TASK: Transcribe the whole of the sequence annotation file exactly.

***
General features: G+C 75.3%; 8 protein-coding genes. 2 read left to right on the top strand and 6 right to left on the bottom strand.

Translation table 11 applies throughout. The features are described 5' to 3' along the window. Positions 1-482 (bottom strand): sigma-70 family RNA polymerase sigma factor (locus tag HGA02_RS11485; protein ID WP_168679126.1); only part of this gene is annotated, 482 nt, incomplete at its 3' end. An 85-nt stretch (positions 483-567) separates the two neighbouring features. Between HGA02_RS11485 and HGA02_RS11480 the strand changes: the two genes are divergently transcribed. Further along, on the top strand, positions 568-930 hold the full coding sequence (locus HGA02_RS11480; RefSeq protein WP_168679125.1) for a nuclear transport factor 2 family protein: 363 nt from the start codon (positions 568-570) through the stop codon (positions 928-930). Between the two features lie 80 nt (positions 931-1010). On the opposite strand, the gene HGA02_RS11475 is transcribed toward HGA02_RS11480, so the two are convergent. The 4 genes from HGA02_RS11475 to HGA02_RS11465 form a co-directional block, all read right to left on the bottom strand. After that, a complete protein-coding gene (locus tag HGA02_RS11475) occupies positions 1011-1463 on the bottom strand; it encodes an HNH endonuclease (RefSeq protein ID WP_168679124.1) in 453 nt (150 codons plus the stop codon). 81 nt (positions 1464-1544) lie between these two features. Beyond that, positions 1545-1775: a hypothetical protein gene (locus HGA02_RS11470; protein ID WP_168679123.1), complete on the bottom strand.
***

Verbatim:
General features: G+C 75.3%; 8 protein-coding genes. 2 read left to right on the top strand and 6 right to left on the bottom strand.

Translation table 11 applies throughout. The features are described 5' to 3' along the window. Positions 1-482 (bottom strand): sigma-70 family RNA polymerase sigma factor (locus tag HGA02_RS11485; protein ID WP_168679126.1); only part of this gene is annotated, 482 nt, incomplete at its 3' end. An 85-nt stretch (positions 483-567) separates the two neighbouring features. Between HGA02_RS11485 and HGA02_RS11480 the strand changes: the two genes are divergently transcribed. Further along, on the top strand, positions 568-930 hold the full coding sequence (locus HGA02_RS11480; RefSeq protein WP_168679125.1) for a nuclear transport factor 2 family protein: 363 nt from the start codon (positions 568-570) through the stop codon (positions 928-930). Between the two features lie 80 nt (positions 931-1010). On the opposite strand, the gene HGA02_RS11475 is transcribed toward HGA02_RS11480, so the two are convergent. The 4 genes from HGA02_RS11475 to HGA02_RS11465 form a co-directional block, all read right to left on the bottom strand. After that, a complete protein-coding gene (locus tag HGA02_RS11475) occupies positions 1011-1463 on the bottom strand; it encodes an HNH endonuclease (RefSeq protein ID WP_168679124.1) in 453 nt (150 codons plus the stop codon). 81 nt (positions 1464-1544) lie between these two features. Beyond that, positions 1545-1775: a hypothetical protein gene (locus HGA02_RS11470; protein ID WP_168679123.1), complete on the bottom strand.